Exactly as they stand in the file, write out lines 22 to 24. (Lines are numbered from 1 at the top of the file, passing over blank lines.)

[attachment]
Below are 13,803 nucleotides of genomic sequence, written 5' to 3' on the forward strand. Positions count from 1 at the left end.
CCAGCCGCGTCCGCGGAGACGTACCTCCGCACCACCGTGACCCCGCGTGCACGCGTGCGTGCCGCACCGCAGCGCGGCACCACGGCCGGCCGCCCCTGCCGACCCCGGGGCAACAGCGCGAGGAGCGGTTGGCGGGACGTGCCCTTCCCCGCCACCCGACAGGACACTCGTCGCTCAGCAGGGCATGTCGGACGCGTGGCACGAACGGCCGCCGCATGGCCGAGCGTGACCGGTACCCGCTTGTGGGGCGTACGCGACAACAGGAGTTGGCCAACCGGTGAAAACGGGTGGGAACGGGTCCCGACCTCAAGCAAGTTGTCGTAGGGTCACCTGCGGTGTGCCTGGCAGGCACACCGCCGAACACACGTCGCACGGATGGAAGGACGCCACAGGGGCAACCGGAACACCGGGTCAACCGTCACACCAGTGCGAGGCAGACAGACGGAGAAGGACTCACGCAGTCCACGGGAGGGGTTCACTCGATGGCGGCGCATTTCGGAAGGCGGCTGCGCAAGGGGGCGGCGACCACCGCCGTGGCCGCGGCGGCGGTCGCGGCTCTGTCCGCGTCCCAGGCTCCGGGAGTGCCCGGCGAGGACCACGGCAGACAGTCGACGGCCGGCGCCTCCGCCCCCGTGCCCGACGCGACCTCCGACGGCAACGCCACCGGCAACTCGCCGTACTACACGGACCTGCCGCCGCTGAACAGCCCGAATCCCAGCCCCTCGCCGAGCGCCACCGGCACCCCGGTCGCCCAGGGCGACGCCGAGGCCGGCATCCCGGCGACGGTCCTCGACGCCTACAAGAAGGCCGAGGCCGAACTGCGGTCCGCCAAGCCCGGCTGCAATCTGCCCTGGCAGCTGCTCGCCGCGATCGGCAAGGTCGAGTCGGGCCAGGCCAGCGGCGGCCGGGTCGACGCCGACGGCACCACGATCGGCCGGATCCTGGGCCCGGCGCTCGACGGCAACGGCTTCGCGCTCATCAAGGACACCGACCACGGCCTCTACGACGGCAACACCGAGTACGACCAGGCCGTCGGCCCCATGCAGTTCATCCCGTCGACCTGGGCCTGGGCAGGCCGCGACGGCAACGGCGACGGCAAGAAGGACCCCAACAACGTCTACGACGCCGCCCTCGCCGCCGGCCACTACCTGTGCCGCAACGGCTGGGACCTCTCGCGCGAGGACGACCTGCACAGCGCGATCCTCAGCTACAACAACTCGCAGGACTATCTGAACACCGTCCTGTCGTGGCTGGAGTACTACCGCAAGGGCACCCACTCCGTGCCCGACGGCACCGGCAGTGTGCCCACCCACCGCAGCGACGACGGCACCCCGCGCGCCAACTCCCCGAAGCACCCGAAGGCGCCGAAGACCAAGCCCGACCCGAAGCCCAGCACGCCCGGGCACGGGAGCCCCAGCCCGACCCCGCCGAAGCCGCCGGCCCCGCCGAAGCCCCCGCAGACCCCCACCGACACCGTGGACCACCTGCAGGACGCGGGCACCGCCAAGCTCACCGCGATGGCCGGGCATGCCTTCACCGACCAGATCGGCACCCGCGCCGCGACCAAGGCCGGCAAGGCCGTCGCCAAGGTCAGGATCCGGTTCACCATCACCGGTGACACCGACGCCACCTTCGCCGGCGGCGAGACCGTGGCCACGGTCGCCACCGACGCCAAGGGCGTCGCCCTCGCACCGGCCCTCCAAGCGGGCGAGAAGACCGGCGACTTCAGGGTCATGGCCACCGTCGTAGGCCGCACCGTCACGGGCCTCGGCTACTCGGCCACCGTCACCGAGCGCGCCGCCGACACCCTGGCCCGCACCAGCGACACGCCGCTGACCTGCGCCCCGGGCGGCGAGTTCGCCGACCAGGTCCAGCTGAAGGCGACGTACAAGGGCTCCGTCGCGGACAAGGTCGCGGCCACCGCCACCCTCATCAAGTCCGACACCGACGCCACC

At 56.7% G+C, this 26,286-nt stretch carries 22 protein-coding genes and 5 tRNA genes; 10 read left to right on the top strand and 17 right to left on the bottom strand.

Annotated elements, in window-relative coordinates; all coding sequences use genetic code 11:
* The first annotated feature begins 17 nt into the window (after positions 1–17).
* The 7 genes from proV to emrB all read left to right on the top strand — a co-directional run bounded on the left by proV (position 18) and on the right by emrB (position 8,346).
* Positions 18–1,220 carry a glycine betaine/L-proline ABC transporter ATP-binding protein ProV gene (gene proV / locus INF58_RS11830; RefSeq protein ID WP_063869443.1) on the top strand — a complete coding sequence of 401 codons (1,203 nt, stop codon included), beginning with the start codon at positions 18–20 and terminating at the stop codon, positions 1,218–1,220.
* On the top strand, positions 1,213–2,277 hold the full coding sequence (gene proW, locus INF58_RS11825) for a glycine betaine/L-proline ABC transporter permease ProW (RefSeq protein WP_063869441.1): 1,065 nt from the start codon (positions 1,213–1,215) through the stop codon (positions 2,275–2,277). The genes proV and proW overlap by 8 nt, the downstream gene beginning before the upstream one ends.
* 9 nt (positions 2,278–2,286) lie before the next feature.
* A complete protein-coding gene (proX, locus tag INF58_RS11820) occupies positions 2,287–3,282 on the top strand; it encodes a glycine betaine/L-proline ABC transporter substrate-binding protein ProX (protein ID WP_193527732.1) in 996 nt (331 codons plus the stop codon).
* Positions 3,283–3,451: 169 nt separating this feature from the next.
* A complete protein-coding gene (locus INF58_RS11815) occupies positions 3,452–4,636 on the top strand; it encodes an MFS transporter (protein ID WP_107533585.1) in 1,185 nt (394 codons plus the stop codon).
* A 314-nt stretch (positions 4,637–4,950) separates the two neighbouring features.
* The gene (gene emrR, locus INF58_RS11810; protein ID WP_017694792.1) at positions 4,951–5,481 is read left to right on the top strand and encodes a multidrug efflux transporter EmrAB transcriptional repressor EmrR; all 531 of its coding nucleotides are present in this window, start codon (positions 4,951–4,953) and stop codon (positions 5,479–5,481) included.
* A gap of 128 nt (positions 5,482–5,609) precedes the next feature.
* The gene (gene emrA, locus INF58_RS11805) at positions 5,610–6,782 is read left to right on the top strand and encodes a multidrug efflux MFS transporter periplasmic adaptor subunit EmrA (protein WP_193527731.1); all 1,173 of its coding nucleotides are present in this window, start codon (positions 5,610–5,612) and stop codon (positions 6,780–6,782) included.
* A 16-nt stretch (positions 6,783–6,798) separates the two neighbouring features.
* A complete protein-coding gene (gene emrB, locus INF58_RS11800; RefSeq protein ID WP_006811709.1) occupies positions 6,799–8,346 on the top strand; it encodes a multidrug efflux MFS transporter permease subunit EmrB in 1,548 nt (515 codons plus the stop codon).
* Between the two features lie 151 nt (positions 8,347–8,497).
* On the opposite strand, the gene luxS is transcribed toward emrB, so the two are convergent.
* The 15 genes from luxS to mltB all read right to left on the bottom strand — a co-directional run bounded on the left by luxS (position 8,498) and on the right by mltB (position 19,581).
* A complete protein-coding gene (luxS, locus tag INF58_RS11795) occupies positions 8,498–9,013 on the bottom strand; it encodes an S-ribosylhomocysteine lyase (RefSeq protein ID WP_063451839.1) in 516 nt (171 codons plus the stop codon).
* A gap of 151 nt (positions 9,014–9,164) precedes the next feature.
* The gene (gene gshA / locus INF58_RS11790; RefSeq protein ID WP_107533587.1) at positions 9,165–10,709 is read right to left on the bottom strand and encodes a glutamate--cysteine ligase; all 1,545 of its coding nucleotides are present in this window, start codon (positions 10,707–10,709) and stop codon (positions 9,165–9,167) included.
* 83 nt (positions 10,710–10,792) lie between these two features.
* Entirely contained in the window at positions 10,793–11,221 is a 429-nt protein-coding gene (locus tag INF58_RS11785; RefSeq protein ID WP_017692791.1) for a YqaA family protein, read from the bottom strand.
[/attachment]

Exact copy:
* A complete protein-coding gene (luxS, locus tag INF58_RS11795) occupies positions 8,498–9,013 on the bottom strand; it encodes an S-ribosylhomocysteine lyase (RefSeq protein ID WP_063451839.1) in 516 nt (171 codons plus the stop codon).
* A gap of 151 nt (positions 9,014–9,164) precedes the next feature.
* The gene (gene gshA / locus INF58_RS11790; RefSeq protein ID WP_107533587.1) at positions 9,165–10,709 is read right to left on the bottom strand and encodes a glutamate--cysteine ligase; all 1,545 of its coding nucleotides are present in this window, start codon (positions 10,707–10,709) and stop codon (positions 9,165–9,167) included.